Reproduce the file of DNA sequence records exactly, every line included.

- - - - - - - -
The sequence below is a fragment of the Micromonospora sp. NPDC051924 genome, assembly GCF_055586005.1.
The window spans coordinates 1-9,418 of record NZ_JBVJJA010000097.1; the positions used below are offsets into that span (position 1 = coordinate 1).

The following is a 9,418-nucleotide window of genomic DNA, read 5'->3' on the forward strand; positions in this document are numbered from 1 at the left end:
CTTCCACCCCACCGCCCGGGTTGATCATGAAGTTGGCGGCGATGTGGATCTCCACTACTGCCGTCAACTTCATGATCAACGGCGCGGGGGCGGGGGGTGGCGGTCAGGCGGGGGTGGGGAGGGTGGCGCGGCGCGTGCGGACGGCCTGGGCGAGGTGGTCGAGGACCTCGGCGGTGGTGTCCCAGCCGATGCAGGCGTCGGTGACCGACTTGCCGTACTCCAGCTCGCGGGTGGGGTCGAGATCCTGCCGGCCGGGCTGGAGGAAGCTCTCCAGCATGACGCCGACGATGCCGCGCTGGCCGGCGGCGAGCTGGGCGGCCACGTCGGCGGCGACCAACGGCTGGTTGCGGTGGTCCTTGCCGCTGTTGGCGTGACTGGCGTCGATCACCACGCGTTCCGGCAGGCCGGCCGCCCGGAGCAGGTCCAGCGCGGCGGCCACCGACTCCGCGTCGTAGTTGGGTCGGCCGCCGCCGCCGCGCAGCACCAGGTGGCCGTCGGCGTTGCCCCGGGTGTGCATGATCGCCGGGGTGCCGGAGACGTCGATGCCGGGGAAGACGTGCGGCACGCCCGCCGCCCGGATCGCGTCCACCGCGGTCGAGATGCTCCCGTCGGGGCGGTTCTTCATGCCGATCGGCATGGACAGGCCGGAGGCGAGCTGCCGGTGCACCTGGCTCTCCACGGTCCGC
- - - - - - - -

The sequence below is a fragment of the Micromonospora sp. NPDC051924 genome, assembly GCF_055586005.1.
The window spans coordinates 1-9,418 of record NZ_JBVJJA010000097.1; the positions used below are offsets into that span (position 1 = coordinate 1).

The following is a 9,418-nucleotide window of genomic DNA, read 5'->3' on the forward strand; positions in this document are numbered from 1 at the left end:
CTTCCACCCCACCGCCCGGGTTGATCATGAAGTTGGCGGCGATGTGGATCTCCACTACTGCCGTCAACTTCATGATCAACGGCGCGGGGGCGGGGGGTGGCGGTCAGGCGGGGGTGGGGAGGGTGGCGCGGCGCGTGCGGACGGCCTGGGCGAGGTGGTCGAGGACCTCGGCGGTGGTGTCCCAGCCGATGCAGGCGTCGGTGACCGACTTGCCGTACTCCAGCTCGCGGGTGGGGTCGAGATCCTGCCGGCCGGGCTGGAGGAAGCTCTCCAGCATGACGCCGACGATGCCGCGCTGGCCGGCGGCGAGCTGGGCGGCCACGTCGGCGGCGACCAACGGCTGGTTGCGGTGGTCCTTGCCGCTGTTGGCGTGACTGGCGTCGATCACCACGCGTTCCGGCAGGCCGGCCGCCCGGAGCAGGTCCAGCGCGGCGGCCACCGACTCCGCGTCGTAGTTGGGTCGGCCGCCGCCGCCGCGCAGCACCAGGTGGCCGTCGGCGTTGCCCCGGGTGTGCATGATCGCCGGGGTGCCGGAGACGTCGATGCCGGGGAAGACGTGCGGCACGCCCGCCGCCCGGATCGCGTCCACCGCGGTCGAGATGCTCCCGTCGGGGCGGTTCTTCATGCCGATCGGCATGGACAGGCCGGAGGCGAGCTGCCGGTGCACCTGGCTCTCCACGGTCCGC